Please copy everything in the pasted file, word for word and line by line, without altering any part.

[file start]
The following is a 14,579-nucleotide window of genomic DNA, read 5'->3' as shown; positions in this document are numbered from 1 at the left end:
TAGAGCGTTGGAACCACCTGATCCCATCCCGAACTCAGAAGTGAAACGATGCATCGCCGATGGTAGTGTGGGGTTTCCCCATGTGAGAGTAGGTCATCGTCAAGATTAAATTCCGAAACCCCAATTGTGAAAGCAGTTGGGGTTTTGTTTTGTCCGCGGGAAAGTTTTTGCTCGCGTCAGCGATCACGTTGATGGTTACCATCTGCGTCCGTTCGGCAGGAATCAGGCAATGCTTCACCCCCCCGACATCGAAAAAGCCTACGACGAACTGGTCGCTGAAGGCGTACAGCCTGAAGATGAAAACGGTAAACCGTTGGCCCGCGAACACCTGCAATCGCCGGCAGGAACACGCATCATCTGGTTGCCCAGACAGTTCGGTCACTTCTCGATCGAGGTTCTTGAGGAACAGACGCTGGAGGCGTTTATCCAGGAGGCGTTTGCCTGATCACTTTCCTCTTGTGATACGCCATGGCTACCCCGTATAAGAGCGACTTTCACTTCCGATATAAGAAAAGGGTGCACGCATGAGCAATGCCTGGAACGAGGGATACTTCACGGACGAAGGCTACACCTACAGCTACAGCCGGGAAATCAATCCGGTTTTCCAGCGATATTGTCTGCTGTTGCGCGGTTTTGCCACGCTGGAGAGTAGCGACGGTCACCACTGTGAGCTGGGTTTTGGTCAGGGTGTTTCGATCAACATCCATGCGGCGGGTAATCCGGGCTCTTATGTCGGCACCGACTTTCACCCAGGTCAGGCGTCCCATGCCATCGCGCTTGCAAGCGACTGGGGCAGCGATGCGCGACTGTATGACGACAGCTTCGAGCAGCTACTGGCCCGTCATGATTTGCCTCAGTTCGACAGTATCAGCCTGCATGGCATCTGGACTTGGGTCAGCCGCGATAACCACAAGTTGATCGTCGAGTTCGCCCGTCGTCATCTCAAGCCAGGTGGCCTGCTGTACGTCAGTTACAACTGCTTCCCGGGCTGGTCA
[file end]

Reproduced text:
The following is a 14,579-nucleotide window of genomic DNA, read 5'->3' as shown; positions in this document are numbered from 1 at the left end:
TAGAGCGTTGGAACCACCTGATCCCATCCCGAACTCAGAAGTGAAACGATGCATCGCCGATGGTAGTGTGGGGTTTCCCCATGTGAGAGTAGGTCATCGTCAAGATTAAATTCCGAAACCCCAATTGTGAAAGCAGTTGGGGTTTTGTTTTGTCCGCGGGAAAGTTTTTGCTCGCGTCAGCGATCACGTTGATGGTTACCATCTGCGTCCGTTCGGCAGGAATCAGGCAATGCTTCACCCCCCCGACATCGAAAAAGCCTACGACGAACTGGTCGCTGAAGGCGTACAGCCTGAAGATGAAAACGGTAAACCGTTGGCCCGCGAACACCTGCAATCGCCGGCAGGAACACGCATCATCTGGTTGCCCAGACAGTTCGGTCACTTCTCGATCGAGGTTCTTGAGGAACAGACGCTGGAGGCGTTTATCCAGGAGGCGTTTGCCTGATCACTTTCCTCTTGTGATACGCCATGGCTACCCCGTATAAGAGCGACTTTCACTTCCGATATAAGAAAAGGGTGCACGCATGAGCAATGCCTGGAACGAGGGATACTTCACGGACGAAGGCTACACCTACAGCTACAGCCGGGAAATCAATCCGGTTTTCCAGCGATATTGTCTGCTGTTGCGCGGTTTTGCCACGCTGGAGAGTAGCGACGGTCACCACTGTGAGCTGGGTTTTGGTCAGGGTGTTTCGATCAACATCCATGCGGCGGGTAATCCGGGCTCTTATGTCGGCACCGACTTTCACCCAGGTCAGGCGTCCCATGCCATCGCGCTTGCAAGCGACTGGGGCAGCGATGCGCGACTGTATGACGACAGCTTCGAGCAGCTACTGGCCCGTCATGATTTGCCTCAGTTCGACAGTATCAGCCTGCATGGCATCTGGACTTGGGTCAGCCGCGATAACCACAAGTTGATCGTCGAGTTCGCCCGTCGTCATCTCAAGCCAGGTGGCCTGCTGTACGTCAGTTACAACTGCTTCCCGGGCTGGTCA